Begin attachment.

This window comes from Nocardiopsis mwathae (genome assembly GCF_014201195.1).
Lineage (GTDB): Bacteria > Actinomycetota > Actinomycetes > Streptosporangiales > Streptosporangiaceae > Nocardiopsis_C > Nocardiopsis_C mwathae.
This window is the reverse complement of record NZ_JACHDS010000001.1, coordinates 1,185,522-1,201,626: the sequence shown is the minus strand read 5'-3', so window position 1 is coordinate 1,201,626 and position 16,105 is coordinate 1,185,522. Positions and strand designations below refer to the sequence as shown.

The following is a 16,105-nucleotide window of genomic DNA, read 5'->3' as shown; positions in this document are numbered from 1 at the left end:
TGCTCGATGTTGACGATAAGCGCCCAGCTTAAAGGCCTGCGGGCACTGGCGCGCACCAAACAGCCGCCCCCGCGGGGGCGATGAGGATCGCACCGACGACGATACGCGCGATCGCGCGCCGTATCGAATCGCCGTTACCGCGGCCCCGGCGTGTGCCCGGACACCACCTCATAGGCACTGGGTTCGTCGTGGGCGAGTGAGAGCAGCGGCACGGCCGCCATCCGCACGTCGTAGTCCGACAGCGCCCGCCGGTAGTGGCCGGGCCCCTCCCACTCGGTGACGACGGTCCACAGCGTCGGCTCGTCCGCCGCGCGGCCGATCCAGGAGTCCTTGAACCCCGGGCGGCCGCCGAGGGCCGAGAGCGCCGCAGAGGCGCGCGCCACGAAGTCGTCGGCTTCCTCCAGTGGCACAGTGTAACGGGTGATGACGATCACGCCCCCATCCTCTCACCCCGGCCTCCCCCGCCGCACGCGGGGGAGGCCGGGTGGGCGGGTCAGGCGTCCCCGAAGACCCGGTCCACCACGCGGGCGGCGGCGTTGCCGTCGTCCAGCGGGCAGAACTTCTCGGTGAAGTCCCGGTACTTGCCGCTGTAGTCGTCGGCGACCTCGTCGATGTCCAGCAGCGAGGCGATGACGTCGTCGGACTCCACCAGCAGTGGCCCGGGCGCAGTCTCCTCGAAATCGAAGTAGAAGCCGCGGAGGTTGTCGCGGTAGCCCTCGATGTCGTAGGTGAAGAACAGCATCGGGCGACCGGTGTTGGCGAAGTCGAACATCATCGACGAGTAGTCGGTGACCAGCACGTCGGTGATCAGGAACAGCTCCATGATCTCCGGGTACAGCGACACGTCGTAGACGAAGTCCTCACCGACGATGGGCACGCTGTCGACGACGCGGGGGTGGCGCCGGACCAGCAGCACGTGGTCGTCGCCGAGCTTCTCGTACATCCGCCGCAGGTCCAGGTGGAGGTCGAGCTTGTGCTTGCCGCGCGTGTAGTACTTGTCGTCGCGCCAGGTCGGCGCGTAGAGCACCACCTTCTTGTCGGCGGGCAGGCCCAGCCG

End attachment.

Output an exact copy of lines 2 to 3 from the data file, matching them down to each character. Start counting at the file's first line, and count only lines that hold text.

Lineage (GTDB): Bacteria > Actinomycetota > Actinomycetes > Streptosporangiales > Streptosporangiaceae > Nocardiopsis_C > Nocardiopsis_C mwathae.
This window is the reverse complement of record NZ_JACHDS010000001.1, coordinates 1,185,522-1,201,626: the sequence shown is the minus strand read 5'-3', so window position 1 is coordinate 1,201,626 and position 16,105 is coordinate 1,185,522. Positions and strand designations below refer to the sequence as shown.